Thursday, February 4 at 12:00 p.m.
$8 Members / $15 Non-members
Online via Zoom · In English
12:00 (Chicago) • 1:00 p.m. (Miami) • 7:00 p.m. (Paris)
$70 Members, series of 11 lectures • $135 Non-members, series of 11 lectures
Our series inviting you to visit ten Grands Châteaux live from France continues! Today Russell Kelley explores the history of the storied Château de Chambord in the company of its heritage director Yannick Mercoyrol.
If the history of the Châteaux d’Amboise and de Blois spans centuries and many architectural styles, the Château de Chambord was built from scratch on a greenfield site and was the vision of a single monarch, the great builder Francis I. Built in a style that epitomizes the Renaissance, its sheer scale astounds. The château has 426 rooms, 73 staircases, 365 fireplaces and 280 chimneys, and is surrounded by a wooded park, where Francis I loved to hunt, that covers an area nearly as big as the city of Paris. Chambord is by far the largest château in the Loire Valley.
Yannick Mercoyrol has been the Heritage and Cultural Programming Director of the Domaine National de Chambord since 2010.
A board member of the Alliance Française Miami Metro, Russell Kelley is the curator and moderator of the lecture series on the Grands Châteaux of the Loire and Ile-de-France. He is author of The Making of Paris: The Story of How Paris Evolved from a Fishing Village into the World’s Most Beautiful City, to be published by Globe Pequot Press in March 2021. He has lived in France for nearly 30 years and has visited every château featured in this series many times since his first visit to the Loire Valley 50 years ago.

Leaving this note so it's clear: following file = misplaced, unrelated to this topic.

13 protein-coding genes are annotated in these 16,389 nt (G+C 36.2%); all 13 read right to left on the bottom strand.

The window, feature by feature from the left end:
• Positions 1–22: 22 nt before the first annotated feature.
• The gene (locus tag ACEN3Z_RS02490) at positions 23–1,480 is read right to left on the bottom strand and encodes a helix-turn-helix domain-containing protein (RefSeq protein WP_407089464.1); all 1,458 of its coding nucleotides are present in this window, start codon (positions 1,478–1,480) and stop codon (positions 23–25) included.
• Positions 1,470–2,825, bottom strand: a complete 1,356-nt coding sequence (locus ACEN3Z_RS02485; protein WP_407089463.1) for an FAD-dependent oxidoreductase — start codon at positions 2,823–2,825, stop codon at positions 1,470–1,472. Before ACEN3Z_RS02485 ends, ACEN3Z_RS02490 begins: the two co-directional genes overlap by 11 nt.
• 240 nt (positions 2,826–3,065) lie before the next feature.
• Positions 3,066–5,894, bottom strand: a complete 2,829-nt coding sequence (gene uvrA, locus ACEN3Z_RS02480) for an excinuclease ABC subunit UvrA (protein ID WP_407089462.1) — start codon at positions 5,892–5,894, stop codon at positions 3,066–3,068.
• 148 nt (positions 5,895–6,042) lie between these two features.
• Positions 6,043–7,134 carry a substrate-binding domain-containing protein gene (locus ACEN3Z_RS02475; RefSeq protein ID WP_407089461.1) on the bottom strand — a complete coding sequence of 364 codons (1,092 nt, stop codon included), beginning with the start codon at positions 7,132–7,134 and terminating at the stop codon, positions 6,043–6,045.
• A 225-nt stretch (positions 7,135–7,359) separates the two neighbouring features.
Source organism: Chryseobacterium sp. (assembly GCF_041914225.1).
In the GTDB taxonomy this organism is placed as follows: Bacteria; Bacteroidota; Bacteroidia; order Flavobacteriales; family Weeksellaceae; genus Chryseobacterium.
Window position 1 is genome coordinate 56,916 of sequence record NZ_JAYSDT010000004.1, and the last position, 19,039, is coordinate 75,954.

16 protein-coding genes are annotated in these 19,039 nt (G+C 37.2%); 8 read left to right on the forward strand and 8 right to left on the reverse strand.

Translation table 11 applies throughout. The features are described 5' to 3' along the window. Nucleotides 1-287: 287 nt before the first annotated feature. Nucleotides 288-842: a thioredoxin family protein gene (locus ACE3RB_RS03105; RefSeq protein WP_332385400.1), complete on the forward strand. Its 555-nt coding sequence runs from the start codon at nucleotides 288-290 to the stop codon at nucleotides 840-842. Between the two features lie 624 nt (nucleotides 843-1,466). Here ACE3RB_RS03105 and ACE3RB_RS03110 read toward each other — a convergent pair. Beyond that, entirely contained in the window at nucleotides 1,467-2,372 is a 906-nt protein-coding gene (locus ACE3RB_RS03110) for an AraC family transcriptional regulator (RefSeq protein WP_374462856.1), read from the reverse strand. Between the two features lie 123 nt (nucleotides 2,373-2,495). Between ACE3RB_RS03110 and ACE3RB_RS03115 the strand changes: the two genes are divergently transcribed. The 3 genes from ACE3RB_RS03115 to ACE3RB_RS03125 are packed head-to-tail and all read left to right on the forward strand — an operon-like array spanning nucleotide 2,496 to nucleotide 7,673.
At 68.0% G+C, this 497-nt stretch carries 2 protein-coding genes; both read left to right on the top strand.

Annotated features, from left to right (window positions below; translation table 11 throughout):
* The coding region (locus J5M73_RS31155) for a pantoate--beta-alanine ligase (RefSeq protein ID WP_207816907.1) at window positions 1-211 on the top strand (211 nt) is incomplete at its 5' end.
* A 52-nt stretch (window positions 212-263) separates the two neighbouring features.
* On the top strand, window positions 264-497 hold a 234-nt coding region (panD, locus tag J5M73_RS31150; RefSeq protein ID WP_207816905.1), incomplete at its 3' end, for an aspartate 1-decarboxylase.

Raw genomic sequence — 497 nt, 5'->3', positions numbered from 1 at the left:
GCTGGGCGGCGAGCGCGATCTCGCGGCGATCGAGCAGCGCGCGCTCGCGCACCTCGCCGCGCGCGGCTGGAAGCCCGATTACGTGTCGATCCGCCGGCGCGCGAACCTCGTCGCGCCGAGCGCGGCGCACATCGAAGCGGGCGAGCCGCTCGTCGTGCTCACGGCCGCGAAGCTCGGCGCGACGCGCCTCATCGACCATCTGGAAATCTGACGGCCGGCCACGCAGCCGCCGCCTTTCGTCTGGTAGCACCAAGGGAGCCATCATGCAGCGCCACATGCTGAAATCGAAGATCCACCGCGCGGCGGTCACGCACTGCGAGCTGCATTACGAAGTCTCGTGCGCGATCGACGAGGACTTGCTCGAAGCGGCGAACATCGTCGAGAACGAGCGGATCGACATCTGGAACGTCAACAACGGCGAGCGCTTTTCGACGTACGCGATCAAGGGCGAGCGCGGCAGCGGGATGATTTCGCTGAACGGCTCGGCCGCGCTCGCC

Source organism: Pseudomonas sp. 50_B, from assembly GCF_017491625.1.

Support and Save! Become an Alliance Française member for as little as $75 a year for a Library and Events membership.
This program is presented in partnership with the Alliance Française Miami Metro with communication support from the Federation of Alliances Françaises USA.
Through our Entrée Libre initiative, free admission to this program is offered to students enrolled in French Studies in universities and French schools in Chicago and the Midwest. This project is partially supported by a CityArts Grant from the City of Chicago Department of Cultural Affairs & Special Events.